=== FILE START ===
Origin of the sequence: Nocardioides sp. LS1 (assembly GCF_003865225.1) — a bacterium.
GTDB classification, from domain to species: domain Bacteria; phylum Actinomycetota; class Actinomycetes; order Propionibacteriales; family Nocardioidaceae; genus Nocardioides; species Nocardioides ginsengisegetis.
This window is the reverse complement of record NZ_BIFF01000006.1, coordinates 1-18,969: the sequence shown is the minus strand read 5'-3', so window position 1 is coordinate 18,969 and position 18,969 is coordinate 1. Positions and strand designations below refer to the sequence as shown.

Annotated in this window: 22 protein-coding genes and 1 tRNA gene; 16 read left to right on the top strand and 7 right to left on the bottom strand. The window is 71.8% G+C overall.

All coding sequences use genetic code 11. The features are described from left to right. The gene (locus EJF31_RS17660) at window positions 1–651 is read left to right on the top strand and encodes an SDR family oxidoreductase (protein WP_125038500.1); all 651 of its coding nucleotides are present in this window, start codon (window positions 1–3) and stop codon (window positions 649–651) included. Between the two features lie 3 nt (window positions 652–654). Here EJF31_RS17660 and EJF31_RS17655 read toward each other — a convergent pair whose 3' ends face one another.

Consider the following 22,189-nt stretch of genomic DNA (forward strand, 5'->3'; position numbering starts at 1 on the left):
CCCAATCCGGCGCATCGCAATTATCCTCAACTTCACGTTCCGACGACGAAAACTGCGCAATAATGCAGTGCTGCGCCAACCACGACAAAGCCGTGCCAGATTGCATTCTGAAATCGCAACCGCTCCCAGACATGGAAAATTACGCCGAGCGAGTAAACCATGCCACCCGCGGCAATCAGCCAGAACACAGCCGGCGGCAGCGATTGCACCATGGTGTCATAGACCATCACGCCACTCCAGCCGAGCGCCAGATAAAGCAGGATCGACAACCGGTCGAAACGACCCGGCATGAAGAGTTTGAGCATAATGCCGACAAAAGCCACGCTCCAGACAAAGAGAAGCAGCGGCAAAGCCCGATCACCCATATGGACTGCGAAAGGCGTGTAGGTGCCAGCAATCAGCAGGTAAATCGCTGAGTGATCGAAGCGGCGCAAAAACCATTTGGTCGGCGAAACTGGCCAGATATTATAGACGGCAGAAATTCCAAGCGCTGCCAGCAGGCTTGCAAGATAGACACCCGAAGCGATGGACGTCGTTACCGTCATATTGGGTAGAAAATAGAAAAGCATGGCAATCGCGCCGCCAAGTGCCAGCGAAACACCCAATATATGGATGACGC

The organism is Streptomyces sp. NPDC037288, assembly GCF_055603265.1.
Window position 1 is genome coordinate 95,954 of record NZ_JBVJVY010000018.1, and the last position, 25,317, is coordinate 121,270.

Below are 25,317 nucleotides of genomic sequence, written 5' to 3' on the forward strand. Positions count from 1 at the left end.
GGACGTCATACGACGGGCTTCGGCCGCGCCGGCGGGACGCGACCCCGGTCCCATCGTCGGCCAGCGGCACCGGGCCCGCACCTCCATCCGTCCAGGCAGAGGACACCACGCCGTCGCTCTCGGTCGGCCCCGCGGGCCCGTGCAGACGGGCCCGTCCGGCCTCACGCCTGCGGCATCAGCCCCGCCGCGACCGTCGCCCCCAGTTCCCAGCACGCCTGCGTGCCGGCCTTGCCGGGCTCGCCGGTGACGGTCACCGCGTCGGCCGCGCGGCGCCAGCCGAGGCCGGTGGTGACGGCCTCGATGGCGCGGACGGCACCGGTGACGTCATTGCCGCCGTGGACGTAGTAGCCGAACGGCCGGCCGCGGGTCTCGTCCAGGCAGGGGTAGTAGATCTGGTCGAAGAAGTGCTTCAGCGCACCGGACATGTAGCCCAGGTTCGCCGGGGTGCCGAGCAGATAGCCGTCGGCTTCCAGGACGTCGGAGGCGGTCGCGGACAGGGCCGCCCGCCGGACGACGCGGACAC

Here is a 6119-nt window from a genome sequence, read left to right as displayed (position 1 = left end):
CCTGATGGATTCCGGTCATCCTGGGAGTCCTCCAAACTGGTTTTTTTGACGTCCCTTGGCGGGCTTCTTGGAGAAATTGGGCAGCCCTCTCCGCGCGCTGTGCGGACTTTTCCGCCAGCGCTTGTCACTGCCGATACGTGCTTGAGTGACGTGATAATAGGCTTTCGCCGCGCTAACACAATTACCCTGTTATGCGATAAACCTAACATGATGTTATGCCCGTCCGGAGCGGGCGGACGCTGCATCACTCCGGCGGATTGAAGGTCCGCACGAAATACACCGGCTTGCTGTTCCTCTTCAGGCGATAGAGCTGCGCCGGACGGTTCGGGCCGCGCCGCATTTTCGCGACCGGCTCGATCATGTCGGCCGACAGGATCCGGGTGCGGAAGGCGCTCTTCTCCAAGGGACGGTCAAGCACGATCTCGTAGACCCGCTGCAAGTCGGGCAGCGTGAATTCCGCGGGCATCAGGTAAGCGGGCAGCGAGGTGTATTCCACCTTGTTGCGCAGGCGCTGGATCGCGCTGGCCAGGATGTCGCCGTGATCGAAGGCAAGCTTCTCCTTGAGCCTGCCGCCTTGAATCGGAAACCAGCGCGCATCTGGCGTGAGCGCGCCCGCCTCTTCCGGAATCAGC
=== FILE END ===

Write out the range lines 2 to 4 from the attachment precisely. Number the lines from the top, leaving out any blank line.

GTDB classification, from domain to species: domain Bacteria; phylum Actinomycetota; class Actinomycetes; order Propionibacteriales; family Nocardioidaceae; genus Nocardioides; species Nocardioides ginsengisegetis.
This window is the reverse complement of record NZ_BIFF01000006.1, coordinates 1-18,969: the sequence shown is the minus strand read 5'-3', so window position 1 is coordinate 18,969 and position 18,969 is coordinate 1. Positions and strand designations below refer to the sequence as shown.

Annotated in this window: 22 protein-coding genes and 1 tRNA gene; 16 read left to right on the top strand and 7 right to left on the bottom strand. The window is 71.8% G+C overall.